How to help someone with depression

Supporting someone with depression

If you live with someone who is depressed, it can be very hard. Depression tends to last for some time and can be as draining on people around the person who is depressed as it is for the person themselves. You can most help by spotting the signs early and helping them decide if they need to seek professional help.

Signs of depression

You may notice that your loved one:

  • always appears to be sad or anxious
  • shows a loss of self-confidence and self-esteem
  • appears restless and agitated
  • is unable to enjoy things that are usually pleasurable
  • has difficulty concentrating, remembering details or making decisions
  • feels guilty, worthless and/or helplessness
  • admits to sleeping problems – insomnia, waking up much earlier than usual, or sleeping too much
  • avoids other people, sometimes even close friends and family
  • finds it hard to function at work/college/school
  • either overeats or has lost their appetite
  • has persistent aches or pains, headaches, cramps or digestive problems
  • has thoughts about suicide and death.

 (Symptoms list from the National Institute of Mental Health)

Please see our page on the signs of depression for more details.

Recognising depression

Sometimes when we are depressed, we are not able to spot the signs early enough and we dig ourselves in deeper. A friend or family member may be able to help by noticing the signs and discussing them with the person.

You might find that they are able to talk about their problems and have simply been bottling them up so as not to bother you.

Often people who get depressed think that they should be able to solve their own problems and they are ‘weak’ if they cannot.

What can be done to help

You can make them aware that you are there to help if they need it. You can also help by encouraging the person to do things you know they use to enjoy, maybe taking them out for walks or going round to friends with them. Don’t push them too hard though and try to find a pace that suits them.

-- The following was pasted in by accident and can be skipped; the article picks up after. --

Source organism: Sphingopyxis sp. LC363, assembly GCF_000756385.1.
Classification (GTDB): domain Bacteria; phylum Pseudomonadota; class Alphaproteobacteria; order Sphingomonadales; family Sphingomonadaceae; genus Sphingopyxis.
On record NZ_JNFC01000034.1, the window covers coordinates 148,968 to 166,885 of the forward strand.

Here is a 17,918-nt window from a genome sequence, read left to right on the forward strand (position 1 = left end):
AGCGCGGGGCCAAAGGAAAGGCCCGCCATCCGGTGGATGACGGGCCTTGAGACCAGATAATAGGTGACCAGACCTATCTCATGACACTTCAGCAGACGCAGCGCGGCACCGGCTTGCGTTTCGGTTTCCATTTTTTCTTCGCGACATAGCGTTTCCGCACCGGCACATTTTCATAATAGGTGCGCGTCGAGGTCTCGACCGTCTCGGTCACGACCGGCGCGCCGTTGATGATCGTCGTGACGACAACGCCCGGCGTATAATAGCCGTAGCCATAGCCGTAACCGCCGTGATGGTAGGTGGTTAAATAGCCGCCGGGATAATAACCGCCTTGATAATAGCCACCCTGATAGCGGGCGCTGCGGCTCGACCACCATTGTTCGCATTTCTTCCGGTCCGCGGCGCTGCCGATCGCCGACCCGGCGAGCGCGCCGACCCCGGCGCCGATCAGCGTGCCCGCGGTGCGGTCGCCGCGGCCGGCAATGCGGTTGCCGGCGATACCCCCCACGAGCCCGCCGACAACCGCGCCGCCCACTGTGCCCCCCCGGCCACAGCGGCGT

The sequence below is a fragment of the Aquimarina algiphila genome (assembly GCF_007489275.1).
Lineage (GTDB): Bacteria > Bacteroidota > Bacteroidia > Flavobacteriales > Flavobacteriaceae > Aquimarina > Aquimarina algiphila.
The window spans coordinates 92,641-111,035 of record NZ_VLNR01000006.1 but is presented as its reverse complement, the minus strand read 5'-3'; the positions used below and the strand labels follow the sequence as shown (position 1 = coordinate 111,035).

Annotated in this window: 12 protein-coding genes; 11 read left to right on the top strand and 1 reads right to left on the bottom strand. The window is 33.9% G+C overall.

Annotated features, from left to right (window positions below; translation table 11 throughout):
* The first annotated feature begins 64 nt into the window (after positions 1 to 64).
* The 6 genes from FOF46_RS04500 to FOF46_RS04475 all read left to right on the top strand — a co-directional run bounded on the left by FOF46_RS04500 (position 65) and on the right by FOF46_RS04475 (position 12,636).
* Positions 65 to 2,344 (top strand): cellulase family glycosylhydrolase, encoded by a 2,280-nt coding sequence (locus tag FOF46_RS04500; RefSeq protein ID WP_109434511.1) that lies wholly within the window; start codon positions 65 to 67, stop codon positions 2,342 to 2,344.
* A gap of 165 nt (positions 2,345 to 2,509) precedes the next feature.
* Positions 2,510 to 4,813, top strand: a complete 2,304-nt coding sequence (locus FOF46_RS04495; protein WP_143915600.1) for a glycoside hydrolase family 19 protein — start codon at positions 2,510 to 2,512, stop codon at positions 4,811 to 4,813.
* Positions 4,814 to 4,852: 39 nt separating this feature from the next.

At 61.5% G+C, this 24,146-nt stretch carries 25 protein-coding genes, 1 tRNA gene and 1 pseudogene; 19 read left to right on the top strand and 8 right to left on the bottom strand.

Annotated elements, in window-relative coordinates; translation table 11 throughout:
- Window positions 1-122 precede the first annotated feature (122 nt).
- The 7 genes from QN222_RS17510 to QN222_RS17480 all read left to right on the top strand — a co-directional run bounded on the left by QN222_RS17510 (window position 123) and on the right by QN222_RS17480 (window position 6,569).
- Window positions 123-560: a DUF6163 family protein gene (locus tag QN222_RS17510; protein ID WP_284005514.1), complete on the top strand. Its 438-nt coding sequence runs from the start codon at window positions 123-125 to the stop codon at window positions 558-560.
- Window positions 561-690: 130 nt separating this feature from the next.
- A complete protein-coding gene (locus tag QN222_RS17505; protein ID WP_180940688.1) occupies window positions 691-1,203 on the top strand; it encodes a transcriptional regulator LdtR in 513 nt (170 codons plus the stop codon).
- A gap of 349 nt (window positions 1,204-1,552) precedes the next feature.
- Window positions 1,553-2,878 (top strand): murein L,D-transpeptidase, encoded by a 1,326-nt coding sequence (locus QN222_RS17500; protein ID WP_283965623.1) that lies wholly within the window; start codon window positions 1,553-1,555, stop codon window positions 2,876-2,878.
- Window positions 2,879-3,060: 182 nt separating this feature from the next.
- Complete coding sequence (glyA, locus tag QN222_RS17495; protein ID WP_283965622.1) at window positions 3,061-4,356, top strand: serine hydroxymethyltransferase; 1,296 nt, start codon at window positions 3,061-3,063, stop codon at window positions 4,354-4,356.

Depression can sometimes be due to relationship issues. If you recognise that there are problems in your relationship with a partner who is depressed, talk to them about this and decide between you if there are issues you need to discuss and resolve. You may also be having difficulties with your children. This can put stress on a relationship. There are organisations, such as Relate, that can help you discuss issues both as a family and as a couple.

You should also make sure that you look after yourself. Having a partner or a close friend who is depressed, particularly if they are self-harming or suicidal can be extremely difficult emotionally. You care for the person and want to help but too much time in their company can become emotionally draining.

You need time to switch off and have fun and not feel guilty in doing so. You need to show as much care and concern for yourself as your partner or friend. Make sure you continue to do the things you enjoy and seek the support of your own social and family networks. 


SANELine gives help and advice out of hours to those who care for people with mental health problems aswell as the sufferers themselves, their number is: 0845 767 8000

Further reading

For more information on depression, please visit:

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